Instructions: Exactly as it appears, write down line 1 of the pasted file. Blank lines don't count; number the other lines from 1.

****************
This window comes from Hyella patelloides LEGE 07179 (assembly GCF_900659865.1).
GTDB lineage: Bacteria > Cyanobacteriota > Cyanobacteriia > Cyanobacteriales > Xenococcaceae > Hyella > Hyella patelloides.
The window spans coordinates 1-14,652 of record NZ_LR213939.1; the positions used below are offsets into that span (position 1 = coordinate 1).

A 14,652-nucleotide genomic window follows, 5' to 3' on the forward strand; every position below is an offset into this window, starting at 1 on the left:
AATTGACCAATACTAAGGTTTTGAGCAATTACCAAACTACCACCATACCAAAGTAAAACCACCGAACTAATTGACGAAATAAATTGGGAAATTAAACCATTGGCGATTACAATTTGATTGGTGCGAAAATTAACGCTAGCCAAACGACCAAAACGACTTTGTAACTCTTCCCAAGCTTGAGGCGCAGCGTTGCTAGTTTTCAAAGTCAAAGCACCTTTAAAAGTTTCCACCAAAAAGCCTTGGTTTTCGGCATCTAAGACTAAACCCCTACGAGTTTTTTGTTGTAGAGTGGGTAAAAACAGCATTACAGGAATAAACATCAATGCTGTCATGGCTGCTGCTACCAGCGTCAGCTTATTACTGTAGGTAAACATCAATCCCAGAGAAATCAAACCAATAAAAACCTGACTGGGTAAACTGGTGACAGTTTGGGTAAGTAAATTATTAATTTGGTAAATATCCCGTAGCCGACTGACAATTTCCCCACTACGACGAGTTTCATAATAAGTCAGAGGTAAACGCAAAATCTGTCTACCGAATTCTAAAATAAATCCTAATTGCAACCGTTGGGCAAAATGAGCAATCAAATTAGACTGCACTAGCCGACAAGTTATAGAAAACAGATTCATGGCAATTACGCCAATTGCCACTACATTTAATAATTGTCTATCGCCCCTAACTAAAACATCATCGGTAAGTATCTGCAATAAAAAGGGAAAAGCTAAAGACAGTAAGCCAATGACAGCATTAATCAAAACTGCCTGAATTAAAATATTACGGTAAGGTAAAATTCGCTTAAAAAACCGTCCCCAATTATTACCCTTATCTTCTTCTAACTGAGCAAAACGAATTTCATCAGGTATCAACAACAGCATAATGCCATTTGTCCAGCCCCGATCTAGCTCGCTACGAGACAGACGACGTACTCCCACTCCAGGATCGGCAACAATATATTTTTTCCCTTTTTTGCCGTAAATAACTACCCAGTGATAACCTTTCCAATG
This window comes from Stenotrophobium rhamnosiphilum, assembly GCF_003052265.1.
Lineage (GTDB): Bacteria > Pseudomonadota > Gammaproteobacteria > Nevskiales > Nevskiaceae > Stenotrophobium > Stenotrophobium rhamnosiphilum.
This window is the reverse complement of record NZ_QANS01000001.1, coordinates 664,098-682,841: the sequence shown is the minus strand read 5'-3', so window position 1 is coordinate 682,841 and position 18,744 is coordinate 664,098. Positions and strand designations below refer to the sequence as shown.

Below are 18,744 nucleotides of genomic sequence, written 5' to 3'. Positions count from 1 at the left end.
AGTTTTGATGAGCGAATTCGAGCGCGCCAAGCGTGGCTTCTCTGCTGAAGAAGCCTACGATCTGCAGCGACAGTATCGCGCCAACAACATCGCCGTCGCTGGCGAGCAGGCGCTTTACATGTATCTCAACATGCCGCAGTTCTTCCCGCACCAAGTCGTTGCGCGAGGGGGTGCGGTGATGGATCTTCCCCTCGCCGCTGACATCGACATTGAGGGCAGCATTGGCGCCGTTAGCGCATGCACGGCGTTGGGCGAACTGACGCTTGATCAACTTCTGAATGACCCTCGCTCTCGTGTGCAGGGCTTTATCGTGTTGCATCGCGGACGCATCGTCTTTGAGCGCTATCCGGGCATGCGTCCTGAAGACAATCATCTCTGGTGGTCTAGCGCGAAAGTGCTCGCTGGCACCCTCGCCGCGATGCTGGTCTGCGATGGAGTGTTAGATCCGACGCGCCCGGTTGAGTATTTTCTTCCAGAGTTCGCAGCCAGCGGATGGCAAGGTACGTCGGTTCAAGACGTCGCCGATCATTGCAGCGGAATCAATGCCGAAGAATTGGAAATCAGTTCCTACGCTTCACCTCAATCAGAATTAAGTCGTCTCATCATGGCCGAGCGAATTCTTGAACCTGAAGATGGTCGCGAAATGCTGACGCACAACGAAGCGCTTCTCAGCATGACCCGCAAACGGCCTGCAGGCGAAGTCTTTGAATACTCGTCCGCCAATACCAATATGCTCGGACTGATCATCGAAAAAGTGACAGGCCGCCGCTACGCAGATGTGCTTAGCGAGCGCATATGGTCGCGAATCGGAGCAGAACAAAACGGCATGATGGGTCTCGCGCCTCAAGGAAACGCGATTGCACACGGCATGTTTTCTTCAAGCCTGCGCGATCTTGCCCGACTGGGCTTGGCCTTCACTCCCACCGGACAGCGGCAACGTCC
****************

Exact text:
This window comes from Hyella patelloides LEGE 07179 (assembly GCF_900659865.1).